March 02, 2009
As former AAA-rated market darling AIG continues to melt down, U.S. regulators are rolling out new rules to restore the credibility of rating agencies.
A new code of conduct for the likes of DBRS, Moody's and S&P comes into play on April 10, 2009. The new rules are intended to govern the interaction between companies and the agencies that pass judgment on their debt.
In a recent bulletin, New Rules in the United States for Interactions with Credit Rating Agencies, Torys notes that the SEC will block agencies from making recommendations on how to achieve desired ratings, and then rating the obligor or debt instrument that was the subject of the advice: "In essence, the SEC does not want the agency to rate its own work."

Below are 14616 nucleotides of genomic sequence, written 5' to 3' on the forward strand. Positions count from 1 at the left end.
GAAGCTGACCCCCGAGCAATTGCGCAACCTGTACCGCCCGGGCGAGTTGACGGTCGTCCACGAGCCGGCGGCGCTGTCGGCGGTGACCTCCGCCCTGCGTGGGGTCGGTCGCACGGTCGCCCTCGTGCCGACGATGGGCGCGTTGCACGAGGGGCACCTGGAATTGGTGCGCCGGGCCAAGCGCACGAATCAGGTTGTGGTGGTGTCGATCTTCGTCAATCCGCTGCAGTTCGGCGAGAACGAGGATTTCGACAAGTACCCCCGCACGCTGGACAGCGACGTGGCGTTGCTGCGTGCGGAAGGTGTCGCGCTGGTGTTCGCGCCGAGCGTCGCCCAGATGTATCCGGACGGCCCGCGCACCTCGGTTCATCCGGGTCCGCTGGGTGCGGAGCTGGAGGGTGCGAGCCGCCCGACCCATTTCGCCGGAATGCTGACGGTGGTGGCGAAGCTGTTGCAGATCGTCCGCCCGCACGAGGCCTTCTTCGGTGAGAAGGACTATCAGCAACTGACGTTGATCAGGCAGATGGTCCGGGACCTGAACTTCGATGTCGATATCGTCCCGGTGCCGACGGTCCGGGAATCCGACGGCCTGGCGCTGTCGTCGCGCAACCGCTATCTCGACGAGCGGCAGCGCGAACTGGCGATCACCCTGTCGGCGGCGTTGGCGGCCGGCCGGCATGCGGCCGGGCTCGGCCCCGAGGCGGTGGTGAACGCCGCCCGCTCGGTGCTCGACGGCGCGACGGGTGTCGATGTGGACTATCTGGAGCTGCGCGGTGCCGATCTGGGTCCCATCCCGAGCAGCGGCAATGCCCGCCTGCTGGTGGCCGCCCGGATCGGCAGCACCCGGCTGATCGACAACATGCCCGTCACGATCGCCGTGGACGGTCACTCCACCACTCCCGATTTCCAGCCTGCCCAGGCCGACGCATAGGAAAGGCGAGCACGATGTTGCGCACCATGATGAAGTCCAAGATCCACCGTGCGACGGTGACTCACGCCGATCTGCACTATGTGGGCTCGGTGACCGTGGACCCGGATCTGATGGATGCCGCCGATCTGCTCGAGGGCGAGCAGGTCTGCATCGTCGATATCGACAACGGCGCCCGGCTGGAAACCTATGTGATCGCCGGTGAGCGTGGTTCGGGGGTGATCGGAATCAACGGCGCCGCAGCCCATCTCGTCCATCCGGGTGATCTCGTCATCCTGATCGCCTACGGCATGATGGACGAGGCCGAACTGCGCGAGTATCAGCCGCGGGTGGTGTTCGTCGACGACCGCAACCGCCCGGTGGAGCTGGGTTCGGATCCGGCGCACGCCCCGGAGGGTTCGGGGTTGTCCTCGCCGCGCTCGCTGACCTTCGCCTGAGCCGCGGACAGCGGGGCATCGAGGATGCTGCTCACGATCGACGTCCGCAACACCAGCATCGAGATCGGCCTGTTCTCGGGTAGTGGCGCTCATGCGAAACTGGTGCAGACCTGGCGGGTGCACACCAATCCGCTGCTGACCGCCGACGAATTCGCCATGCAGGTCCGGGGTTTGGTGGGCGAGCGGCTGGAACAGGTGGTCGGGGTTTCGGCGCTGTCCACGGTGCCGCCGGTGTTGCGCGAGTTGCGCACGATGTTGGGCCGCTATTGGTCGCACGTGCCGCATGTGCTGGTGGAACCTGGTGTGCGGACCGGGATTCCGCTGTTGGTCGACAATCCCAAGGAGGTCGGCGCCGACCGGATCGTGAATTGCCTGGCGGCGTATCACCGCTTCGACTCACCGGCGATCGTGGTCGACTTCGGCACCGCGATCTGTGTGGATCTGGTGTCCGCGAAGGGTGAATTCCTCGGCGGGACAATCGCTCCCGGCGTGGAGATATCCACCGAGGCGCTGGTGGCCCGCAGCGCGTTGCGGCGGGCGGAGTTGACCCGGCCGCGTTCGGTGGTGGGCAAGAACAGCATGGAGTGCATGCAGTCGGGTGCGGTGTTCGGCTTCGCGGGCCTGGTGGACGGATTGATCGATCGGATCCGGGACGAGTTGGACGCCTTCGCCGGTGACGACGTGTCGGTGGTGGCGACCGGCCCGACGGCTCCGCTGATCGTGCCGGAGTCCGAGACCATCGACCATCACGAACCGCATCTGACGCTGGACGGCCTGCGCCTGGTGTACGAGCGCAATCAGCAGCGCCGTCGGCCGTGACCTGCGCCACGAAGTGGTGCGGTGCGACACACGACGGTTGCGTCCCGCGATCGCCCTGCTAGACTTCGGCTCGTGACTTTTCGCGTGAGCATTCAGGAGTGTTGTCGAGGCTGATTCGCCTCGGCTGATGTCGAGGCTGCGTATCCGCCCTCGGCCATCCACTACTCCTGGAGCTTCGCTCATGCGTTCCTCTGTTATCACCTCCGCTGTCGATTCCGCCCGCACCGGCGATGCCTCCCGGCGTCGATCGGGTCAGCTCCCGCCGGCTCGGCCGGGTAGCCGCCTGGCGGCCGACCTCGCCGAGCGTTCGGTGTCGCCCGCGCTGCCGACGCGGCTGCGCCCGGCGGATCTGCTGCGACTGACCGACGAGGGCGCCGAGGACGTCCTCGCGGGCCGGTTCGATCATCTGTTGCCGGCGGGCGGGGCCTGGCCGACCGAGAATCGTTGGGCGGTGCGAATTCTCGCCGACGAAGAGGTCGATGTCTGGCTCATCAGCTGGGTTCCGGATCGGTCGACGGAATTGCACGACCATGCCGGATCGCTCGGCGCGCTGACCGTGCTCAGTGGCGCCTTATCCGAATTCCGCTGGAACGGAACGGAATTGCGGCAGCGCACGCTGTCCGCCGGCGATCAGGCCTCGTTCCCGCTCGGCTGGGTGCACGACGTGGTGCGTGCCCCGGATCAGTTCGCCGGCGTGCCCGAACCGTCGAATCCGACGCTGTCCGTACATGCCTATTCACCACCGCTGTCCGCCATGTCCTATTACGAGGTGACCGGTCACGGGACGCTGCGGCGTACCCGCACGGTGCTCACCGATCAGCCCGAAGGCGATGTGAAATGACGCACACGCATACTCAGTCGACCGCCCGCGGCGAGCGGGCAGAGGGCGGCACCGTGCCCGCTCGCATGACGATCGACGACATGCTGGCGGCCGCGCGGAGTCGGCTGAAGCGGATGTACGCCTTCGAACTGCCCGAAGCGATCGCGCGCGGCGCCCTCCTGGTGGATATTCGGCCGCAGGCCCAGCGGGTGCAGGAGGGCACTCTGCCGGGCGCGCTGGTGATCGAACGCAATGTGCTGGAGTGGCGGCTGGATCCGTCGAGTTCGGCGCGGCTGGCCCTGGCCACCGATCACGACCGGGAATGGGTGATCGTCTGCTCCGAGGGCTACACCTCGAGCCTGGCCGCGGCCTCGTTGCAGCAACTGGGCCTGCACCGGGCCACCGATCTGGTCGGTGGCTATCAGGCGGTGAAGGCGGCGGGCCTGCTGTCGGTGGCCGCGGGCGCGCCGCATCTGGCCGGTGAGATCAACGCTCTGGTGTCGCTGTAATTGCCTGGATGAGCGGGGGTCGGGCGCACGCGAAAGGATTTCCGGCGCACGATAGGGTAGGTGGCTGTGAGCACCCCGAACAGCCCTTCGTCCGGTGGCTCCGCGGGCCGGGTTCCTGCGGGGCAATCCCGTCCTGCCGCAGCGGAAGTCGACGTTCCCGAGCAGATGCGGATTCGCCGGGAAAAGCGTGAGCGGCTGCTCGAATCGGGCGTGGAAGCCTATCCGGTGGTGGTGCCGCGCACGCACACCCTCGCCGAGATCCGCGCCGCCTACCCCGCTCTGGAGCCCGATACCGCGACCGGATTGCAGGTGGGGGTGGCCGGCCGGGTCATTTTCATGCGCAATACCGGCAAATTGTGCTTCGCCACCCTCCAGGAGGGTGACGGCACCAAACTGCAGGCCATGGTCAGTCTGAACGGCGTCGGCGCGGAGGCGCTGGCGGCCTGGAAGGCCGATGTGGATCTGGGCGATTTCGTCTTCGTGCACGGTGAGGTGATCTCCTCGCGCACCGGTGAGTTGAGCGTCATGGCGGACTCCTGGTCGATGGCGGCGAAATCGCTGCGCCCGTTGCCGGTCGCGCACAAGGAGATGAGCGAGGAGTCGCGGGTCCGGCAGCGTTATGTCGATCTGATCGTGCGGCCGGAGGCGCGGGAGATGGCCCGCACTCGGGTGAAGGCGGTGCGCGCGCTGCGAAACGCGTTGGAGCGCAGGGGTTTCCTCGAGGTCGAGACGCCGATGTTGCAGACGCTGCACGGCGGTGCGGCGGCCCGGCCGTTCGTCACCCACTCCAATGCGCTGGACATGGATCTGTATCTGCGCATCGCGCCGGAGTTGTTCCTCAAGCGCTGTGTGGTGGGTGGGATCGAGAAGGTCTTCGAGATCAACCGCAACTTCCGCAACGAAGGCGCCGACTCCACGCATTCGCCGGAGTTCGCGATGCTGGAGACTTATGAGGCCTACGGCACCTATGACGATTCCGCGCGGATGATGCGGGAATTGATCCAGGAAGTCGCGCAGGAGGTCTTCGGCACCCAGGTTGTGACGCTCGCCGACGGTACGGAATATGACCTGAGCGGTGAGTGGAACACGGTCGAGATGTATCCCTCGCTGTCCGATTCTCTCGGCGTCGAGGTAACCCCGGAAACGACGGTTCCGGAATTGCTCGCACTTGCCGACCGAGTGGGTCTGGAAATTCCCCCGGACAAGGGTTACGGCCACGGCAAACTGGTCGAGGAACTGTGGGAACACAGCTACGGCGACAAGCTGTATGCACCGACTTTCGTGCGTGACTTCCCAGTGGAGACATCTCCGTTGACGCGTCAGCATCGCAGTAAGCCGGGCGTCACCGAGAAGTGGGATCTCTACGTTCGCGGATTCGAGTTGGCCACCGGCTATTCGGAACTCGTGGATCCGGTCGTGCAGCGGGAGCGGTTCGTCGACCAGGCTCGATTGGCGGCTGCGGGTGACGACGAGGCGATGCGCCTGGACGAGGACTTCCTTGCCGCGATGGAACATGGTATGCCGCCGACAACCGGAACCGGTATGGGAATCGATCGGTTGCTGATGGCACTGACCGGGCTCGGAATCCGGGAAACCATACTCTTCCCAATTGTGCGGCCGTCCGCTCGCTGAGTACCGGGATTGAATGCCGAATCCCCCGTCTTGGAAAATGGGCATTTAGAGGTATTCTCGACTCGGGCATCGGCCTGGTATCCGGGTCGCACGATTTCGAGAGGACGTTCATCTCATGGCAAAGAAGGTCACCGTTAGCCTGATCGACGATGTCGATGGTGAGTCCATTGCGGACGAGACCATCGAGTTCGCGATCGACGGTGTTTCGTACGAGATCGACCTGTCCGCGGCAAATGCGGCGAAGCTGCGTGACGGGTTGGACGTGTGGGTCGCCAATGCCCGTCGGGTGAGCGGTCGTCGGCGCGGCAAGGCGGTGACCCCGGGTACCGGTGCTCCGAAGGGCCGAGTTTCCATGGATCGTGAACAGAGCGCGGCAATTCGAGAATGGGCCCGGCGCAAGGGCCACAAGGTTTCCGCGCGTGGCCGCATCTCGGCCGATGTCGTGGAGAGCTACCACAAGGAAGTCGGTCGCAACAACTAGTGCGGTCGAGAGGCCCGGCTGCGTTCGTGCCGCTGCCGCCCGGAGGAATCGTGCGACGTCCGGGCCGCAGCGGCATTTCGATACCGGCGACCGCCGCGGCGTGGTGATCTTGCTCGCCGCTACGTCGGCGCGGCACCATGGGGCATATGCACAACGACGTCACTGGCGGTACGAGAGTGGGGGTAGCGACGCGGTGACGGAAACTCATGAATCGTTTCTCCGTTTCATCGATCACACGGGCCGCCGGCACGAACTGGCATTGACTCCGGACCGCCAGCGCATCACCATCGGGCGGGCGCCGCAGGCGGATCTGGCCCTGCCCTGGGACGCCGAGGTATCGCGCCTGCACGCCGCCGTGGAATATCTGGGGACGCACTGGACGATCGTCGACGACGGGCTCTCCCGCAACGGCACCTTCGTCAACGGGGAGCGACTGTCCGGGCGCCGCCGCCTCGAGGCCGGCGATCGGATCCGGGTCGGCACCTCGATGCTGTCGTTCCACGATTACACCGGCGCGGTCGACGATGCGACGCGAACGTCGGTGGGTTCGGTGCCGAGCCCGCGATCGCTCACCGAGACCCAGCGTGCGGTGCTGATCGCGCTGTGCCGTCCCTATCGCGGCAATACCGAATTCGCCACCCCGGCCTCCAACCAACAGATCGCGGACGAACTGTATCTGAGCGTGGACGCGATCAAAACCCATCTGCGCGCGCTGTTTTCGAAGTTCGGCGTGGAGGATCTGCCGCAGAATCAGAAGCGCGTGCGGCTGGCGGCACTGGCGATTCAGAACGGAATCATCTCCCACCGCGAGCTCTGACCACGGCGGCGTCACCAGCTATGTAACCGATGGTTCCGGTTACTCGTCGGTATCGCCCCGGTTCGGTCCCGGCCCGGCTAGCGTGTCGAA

There is also a move to separate the credit rating accountants from the agency executives who are setting the fees. Torys' view on that move is that "the SEC wants to remove from fee negotiation those persons directly involved in issuing credit ratings."
Read the full article here.